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How would I make a GCC C program on Linux that:

  • has a PHP program script inside itself, not as a separate file
  • expands itself out to /tmp
  • shells out to php CLI command line to run the PHP script
  • passes command line arguments of the C program as command line arguments of the PHP program
  • errors out nicely with a message if php CLI is not possible on the system
share|improve this question
Which specific step are you having trouble with? We're not going to write the program for you... – bdonlan Jul 7 '11 at 1:45
I can call setenv() and system() okay from C. The problem is expanding a file resource outside of the C file. – Volomike Jul 7 '11 at 1:47

PHP program script could be stored as a global char * use the fopen, fwrite functions to open and write the global variable out. Then use popen to execute the php interpreter (this will pretty much execute whatever command you send to it) and specify a file descriptor that you could read from to get the output. If you don't need the output for your program (or that is not the intention) than you can utilize the exec suite to execute the command and pass the /tmp/filename as an argument.

To get the arguments from the C program, you'll use the *argv[] in int main(int argc, char *argv[]) just remember that argv[0] is YOUR applications name (I always forget that).

The exec functions will return -1 and errno will be set. Man pages should answer the implementation of each of these. but just in case you get lost.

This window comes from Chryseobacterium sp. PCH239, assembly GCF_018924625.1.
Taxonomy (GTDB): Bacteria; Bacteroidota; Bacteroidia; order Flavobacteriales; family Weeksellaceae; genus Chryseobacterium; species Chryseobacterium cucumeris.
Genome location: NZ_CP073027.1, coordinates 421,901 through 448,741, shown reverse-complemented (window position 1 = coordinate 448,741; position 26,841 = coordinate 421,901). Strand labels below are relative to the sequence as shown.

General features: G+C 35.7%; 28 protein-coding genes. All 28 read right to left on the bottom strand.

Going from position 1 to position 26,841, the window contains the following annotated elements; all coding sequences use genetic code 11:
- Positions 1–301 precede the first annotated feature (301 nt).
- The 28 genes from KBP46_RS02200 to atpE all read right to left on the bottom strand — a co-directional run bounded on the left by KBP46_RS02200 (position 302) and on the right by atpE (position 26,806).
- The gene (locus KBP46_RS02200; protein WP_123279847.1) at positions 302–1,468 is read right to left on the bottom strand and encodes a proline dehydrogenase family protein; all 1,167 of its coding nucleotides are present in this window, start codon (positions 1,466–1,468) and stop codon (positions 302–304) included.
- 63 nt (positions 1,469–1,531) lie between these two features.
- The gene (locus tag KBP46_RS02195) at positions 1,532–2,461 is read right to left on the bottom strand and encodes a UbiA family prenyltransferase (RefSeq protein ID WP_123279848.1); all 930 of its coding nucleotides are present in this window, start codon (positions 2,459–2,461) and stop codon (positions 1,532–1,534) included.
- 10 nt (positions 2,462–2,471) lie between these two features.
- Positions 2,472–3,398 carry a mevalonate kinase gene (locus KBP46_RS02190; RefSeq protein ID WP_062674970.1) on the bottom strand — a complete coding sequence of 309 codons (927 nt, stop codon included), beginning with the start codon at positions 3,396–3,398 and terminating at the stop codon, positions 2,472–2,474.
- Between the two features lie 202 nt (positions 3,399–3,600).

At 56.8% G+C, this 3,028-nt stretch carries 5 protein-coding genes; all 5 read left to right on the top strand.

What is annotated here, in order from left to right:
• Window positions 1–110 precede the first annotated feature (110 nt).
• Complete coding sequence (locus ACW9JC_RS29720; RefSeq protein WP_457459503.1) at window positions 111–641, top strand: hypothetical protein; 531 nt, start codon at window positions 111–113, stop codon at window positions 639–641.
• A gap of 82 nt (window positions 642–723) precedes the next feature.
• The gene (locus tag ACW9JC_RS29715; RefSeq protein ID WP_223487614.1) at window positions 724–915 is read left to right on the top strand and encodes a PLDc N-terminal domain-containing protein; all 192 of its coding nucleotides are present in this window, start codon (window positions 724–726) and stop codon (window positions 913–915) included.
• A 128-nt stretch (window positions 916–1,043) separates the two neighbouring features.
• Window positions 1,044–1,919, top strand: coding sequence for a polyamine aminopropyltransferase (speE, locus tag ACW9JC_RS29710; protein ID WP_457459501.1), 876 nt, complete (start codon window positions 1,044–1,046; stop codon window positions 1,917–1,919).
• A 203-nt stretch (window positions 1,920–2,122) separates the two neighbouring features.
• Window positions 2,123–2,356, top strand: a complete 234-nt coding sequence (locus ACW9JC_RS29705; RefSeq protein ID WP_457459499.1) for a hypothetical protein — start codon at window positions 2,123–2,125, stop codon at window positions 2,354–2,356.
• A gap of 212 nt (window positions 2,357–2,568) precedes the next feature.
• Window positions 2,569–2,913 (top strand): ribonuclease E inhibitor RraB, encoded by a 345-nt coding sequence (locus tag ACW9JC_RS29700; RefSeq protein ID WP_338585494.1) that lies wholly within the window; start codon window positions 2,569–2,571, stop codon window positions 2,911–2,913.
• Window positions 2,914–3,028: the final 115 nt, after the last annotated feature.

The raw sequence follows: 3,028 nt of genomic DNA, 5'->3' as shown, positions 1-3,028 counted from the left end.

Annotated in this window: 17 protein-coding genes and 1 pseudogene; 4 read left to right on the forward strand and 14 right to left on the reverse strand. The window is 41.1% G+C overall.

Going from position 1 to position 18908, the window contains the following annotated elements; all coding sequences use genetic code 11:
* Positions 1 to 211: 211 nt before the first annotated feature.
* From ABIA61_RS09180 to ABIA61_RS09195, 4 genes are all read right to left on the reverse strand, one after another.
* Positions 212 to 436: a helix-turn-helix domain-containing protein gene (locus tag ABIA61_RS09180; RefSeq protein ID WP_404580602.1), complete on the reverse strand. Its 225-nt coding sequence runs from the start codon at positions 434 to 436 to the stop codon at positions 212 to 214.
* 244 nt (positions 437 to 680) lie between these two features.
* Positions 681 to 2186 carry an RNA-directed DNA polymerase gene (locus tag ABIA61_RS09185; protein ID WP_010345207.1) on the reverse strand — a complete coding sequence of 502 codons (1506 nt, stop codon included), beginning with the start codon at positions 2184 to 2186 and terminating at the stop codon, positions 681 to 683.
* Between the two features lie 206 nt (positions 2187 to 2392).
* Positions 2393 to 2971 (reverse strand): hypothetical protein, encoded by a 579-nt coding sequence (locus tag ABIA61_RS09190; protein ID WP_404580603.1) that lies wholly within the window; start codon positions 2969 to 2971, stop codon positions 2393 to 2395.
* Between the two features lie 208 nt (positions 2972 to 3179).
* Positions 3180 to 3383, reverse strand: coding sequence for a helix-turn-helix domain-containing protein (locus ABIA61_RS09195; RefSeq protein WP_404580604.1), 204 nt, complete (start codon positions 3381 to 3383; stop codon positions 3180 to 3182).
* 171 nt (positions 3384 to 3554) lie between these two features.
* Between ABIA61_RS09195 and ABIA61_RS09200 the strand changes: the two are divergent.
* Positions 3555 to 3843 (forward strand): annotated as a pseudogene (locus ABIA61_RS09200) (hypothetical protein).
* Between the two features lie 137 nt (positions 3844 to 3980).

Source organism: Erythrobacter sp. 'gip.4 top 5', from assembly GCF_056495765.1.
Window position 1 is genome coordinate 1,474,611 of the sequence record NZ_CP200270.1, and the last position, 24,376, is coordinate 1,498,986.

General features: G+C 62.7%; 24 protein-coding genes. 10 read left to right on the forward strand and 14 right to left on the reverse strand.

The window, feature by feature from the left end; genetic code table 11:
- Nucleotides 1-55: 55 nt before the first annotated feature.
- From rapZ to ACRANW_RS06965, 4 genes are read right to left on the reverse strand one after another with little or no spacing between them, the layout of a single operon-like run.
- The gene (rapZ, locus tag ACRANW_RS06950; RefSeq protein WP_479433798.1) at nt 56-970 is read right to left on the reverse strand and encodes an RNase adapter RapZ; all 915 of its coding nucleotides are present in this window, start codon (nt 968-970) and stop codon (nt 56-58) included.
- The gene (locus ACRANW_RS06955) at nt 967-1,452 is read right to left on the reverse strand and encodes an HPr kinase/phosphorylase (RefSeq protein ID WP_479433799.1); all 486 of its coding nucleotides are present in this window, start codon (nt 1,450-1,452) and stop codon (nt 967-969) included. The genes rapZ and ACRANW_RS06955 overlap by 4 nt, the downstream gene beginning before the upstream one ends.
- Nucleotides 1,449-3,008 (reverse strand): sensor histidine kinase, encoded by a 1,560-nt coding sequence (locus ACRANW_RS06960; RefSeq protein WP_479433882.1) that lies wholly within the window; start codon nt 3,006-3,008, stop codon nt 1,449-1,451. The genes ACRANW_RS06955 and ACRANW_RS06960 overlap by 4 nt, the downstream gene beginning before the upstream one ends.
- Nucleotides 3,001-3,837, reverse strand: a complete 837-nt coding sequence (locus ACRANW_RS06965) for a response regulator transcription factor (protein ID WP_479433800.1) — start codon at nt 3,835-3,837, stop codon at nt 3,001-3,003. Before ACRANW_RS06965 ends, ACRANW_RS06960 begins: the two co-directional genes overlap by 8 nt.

char *script = "here are your script contents";

char *php_application_name = "pear";

int main(int argc, char *argv[]) {
  FILE *fd;
  char *filename = create_random_filename("/tmp/");
  fd = fopen(filename, "rw");

  fwrite(script, sizeof(char), strlen(script), fd);


  /* Assuming application executes like
     pear <script> <arguments>
  char *script_args[argc];
  int i = 1;
  script_args[0] = php_application_name;
  script_args[1] = filename;
  for(i = 1; i < argc; i++) {
    script_args[i+1] = argv[i];

  execvp(php_application_name, script_args);
share|improve this answer
I would like to add that I adapted this by using the following technique to embed a data resource inside a C program:… – Volomike Jul 7 '11 at 2:01
Only complaint on that would be that you are binding yourself to an i386 elf architecture. By including the script as an embedded char *, any arch you compile on it should work. – Suroot Jul 7 '11 at 2:03
Good point. So, does C have a HEREDOC format with <<< ? It's been so long since I worked with C. I'm having to crack out my old C manuals and relearn. (However, in my case, my only need is Linux, but would be an interesting discussion for those seeking other platforms.) – Volomike Jul 7 '11 at 2:06
No, you can use the \` at the end of the each line to continue a char *` strings. Remember, adding a \` does NOT indicate continue to a new line in the string itself; you will still need a \n` to indicate a newline. – Suroot Jul 7 '11 at 2:10
Please excuse the formatting of that above, evidently SO doesn't appreciate \ 's – Suroot Jul 7 '11 at 2:11
up vote 0 down vote accepted

I want to give props to @Suroot and also this great article:

However, the entire process is like so at Linux command line:

...first, you need to be on Linux, PHP for command line (CLI) needs to be enabled, and PHP at command line should not have any errors when you do "php -v" or pass it a test script that you know typically would work at command line.

...second, you need to have GCC installed for compiling C programs.

...create a working directory and 'cd' into it.

...create a file script.php that has this test code inside:


$s1 = @ $argv[1];
$s2 = @ $argv[2];